Mr. McMurtry's request prompts me to return to the question of whether the Tennessean should be allowed to litter neighborhoods like Salemtown with paper that few people read let alone subscribe to. In June, the Metro Council voted 21-10 to kill the proposal that would have enforced our requests not to have the circulars thrown every Wednesday at our homes. Almost farcically, the council's bill would have placed stupid demands on people like you and me to stop the Tennessean litter: we would have to send our request to Gannett by certified letter and we would have to swear out an affidavit with Metro Codes that the Tennessean is violating the agreement. Who should have to do that?

In June, the Tennessean responded to the bill by making some "concessions" to the council. Those concessions included two phone numbers given to each council member providing a direct line to managers in the circulation department who would see that constituent opt-outs were being honored. Why should we need to lobby our council members to get the Tennessean to do the right thing? Again, it's adding extra steps that many people don't have time to take, especially with unresponsive council members.

Another Tennessean concession was that they would audit the distribution and opt-out lists to make sure that delivery people were only delivering to subscribers. The paper also promised to ride around with delivery people and clean up litter that had previously been left. As far as I'm concerned, those concessions never materialized. I can remember at least 6 deliveries of the "free edition" deposited on the sidewalk in front of my home since June, none of which were cleaned up by the Tennessean. All of the editions were kicked out into the street. Over time 2 were pulverized by auto traffic. The remaining editions were picked up out of the street by a volunteer last week before Germantown's Oktoberfest. Gannett/The Tennessean is not keeping their promises; the same promises 21 council members used as an excuse to defeat the ordinance.

And look at the list of progressives who voted against attempts to discourage litter in neighborhoods: Ronnie Steine, Lonell Matthews, Brady Banks, Scott Davis, Peter Westerholm, Anthony Davis, Burkley Allen, Erica Gilmore, Jason Holleman, and (last, but not least) Megan Barry. CM Barry spoke out against the ordinance, but she did not focus on the question of stopping litter in neighborhoods. Instead, she zeroed in on the bill sponsor whom she alleged was trying to force the Tennessean to write an article:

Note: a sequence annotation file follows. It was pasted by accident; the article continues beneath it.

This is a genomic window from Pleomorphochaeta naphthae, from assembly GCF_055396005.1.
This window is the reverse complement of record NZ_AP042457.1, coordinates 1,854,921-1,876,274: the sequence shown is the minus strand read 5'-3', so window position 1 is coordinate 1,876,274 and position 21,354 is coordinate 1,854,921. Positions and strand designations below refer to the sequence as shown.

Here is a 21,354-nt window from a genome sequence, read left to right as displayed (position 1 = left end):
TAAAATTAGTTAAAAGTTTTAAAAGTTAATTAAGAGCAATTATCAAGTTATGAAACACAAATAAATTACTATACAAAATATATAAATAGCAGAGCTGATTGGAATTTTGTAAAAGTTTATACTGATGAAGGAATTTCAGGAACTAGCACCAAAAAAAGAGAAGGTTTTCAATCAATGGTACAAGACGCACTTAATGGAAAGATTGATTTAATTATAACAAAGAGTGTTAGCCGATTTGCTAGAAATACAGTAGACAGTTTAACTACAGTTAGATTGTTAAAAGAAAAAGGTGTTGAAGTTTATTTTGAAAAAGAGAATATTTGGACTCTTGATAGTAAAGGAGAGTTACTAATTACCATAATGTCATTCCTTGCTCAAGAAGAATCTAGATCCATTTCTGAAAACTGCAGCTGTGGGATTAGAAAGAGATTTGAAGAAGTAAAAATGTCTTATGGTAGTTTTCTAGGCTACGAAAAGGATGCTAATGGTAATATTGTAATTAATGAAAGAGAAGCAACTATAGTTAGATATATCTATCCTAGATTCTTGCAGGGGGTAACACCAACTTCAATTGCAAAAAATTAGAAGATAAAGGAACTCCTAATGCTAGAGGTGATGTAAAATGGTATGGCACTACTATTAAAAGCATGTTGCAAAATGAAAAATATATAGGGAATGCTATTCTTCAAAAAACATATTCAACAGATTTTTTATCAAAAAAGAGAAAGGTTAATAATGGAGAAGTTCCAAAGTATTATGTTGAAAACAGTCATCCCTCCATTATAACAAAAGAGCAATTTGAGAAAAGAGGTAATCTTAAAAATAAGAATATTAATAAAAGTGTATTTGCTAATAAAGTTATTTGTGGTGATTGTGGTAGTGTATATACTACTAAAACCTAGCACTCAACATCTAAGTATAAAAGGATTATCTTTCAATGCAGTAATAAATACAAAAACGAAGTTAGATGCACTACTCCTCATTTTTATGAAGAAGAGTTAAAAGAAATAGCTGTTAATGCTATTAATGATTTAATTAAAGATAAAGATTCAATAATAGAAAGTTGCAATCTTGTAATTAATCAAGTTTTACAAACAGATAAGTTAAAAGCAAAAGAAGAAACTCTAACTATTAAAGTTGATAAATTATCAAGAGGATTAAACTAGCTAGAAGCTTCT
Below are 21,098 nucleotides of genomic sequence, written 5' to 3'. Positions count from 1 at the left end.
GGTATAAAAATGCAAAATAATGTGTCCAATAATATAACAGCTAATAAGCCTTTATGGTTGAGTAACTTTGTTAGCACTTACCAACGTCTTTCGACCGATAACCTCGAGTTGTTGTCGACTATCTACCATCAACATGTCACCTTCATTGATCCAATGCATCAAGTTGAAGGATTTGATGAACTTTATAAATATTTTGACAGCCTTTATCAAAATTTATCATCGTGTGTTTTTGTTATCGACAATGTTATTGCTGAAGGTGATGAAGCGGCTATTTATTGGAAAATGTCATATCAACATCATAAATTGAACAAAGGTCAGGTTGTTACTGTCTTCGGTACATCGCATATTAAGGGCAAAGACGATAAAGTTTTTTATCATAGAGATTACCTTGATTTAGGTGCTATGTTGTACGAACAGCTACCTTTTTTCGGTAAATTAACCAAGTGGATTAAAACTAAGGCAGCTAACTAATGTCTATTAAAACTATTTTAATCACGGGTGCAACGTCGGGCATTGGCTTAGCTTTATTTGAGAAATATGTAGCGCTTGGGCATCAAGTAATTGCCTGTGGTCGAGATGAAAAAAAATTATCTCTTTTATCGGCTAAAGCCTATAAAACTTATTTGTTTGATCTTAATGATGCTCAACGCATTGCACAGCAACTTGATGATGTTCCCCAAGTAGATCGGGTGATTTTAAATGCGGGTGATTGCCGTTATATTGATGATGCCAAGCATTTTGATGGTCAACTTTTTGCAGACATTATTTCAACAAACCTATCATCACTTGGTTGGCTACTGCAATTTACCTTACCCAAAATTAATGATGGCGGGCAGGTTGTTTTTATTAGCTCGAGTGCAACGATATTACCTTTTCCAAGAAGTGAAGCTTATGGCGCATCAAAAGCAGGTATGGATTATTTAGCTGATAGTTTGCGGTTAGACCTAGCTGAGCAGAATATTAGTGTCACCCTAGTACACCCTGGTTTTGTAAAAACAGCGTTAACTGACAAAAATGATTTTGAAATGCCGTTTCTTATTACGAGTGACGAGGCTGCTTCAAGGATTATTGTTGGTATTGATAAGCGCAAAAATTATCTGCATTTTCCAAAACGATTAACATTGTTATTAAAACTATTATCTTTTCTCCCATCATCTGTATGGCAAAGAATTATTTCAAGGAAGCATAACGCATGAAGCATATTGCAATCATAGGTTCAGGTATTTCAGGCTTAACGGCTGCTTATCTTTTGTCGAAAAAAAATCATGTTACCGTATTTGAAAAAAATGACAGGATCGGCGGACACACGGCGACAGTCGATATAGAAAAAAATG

The conversation has led to some really good things that the Tennessean is doing. Having said that, I … think that this is an overreach and I am incredibly uncomfortable that we as a body would ever compel a newspaper to write a story. I heard a colleague of ours earlier tonight talk about the fact that he had actually lived some place at one point where the government could tell newspapers what to write and that was called “a dictatorship,” and I know that that’s not the intention of the sponsor here but tonight I am going to go ahead and say, “Let’s just put this to rest” and I’m going to vote against it.

On the heels of Ms. Barry's comments, CM Fabian Bedne rose to say that he was the one who related his experiences of living under a dictatorship, but he added that CM Barry's use of his own comments against this anti-litter ordinance was "missing the point." While he wholeheartedly disagreed with forcing a newspaper to write a story, he would vote for the ordinance to protect neighborhoods from "trash and litter". Phil Claiborne, the sponsor of the bill, added that he was not trying to force a newspaper story.

To CM Barry's clipped and obfuscating remarks that the Tennessean is doing "really good things," I would respond that the Tennessean has done absolutely nothing "really good" from where I sit in Salemtown. Again, folks, Megan Barry is a 2015 mayoral candidate who claims to be a progressive. How can a progressive stand with a big corporate polluter against the wishes of a community? We are getting a glimpse of what kind of mayor Megan Barry would be.